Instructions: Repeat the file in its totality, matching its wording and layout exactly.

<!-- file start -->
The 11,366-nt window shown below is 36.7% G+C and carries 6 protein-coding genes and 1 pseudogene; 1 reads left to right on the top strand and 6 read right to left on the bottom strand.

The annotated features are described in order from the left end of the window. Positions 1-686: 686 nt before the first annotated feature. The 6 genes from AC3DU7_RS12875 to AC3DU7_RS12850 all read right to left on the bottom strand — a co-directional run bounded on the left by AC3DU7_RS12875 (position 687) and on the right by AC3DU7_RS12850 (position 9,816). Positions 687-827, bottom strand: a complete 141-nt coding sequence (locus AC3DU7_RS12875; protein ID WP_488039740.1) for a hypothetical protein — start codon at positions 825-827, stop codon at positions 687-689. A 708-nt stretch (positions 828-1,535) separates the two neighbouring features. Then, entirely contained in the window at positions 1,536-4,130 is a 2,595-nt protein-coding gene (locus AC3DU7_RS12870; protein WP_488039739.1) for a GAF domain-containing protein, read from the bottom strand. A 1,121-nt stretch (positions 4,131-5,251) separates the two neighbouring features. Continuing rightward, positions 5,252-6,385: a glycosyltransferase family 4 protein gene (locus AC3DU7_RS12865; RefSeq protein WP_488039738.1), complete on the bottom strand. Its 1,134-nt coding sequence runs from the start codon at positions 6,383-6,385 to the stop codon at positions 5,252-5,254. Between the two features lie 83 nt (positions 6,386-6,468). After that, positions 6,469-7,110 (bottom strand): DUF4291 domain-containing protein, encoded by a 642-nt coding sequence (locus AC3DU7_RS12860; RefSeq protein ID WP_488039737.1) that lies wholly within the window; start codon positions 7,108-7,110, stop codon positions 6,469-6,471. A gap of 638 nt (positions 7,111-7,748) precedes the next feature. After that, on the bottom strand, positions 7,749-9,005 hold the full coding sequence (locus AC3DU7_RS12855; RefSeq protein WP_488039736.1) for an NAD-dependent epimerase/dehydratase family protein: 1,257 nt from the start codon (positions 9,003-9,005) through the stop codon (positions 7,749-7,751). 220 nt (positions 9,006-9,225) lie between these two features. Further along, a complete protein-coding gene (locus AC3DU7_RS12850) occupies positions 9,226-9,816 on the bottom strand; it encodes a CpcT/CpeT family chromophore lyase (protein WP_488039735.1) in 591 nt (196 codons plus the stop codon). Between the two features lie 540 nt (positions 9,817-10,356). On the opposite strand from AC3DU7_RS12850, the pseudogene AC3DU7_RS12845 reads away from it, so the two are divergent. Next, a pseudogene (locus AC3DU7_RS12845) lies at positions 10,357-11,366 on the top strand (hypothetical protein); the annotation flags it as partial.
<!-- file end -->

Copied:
The 11,366-nt window shown below is 36.7% G+C and carries 6 protein-coding genes and 1 pseudogene; 1 reads left to right on the top strand and 6 read right to left on the bottom strand.

The annotated features are described in order from the left end of the window. Positions 1-686: 686 nt before the first annotated feature. The 6 genes from AC3DU7_RS12875 to AC3DU7_RS12850 all read right to left on the bottom strand — a co-directional run bounded on the left by AC3DU7_RS12875 (position 687) and on the right by AC3DU7_RS12850 (position 9,816). Positions 687-827, bottom strand: a complete 141-nt coding sequence (locus AC3DU7_RS12875; protein ID WP_488039740.1) for a hypothetical protein — start codon at positions 825-827, stop codon at positions 687-689. A 708-nt stretch (positions 828-1,535) separates the two neighbouring features. Then, entirely contained in the window at positions 1,536-4,130 is a 2,595-nt protein-coding gene (locus AC3DU7_RS12870; protein WP_488039739.1) for a GAF domain-containing protein, read from the bottom strand. A 1,121-nt stretch (positions 4,131-5,251) separates the two neighbouring features. Continuing rightward, positions 5,252-6,385: a glycosyltransferase family 4 protein gene (locus AC3DU7_RS12865; RefSeq protein WP_488039738.1), complete on the bottom strand. Its 1,134-nt coding sequence runs from the start codon at positions 6,383-6,385 to the stop codon at positions 5,252-5,254. Between the two features lie 83 nt (positions 6,386-6,468). After that, positions 6,469-7,110 (bottom strand): DUF4291 domain-containing protein, encoded by a 642-nt coding sequence (locus AC3DU7_RS12860; RefSeq protein ID WP_488039737.1) that lies wholly within the window; start codon positions 7,108-7,110, stop codon positions 6,469-6,471. A gap of 638 nt (positions 7,111-7,748) precedes the next feature. After that, on the bottom strand, positions 7,749-9,005 hold the full coding sequence (locus AC3DU7_RS12855; RefSeq protein WP_488039736.1) for an NAD-dependent epimerase/dehydratase family protein: 1,257 nt from the start codon (positions 9,003-9,005) through the stop codon (positions 7,749-7,751). 220 nt (positions 9,006-9,225) lie between these two features. Further along, a complete protein-coding gene (locus AC3DU7_RS12850) occupies positions 9,226-9,816 on the bottom strand; it encodes a CpcT/CpeT family chromophore lyase (protein WP_488039735.1) in 591 nt (196 codons plus the stop codon). Between the two features lie 540 nt (positions 9,817-10,356). On the opposite strand from AC3DU7_RS12850, the pseudogene AC3DU7_RS12845 reads away from it, so the two are divergent. Next, a pseudogene (locus AC3DU7_RS12845) lies at positions 10,357-11,366 on the top strand (hypothetical protein); the annotation flags it as partial.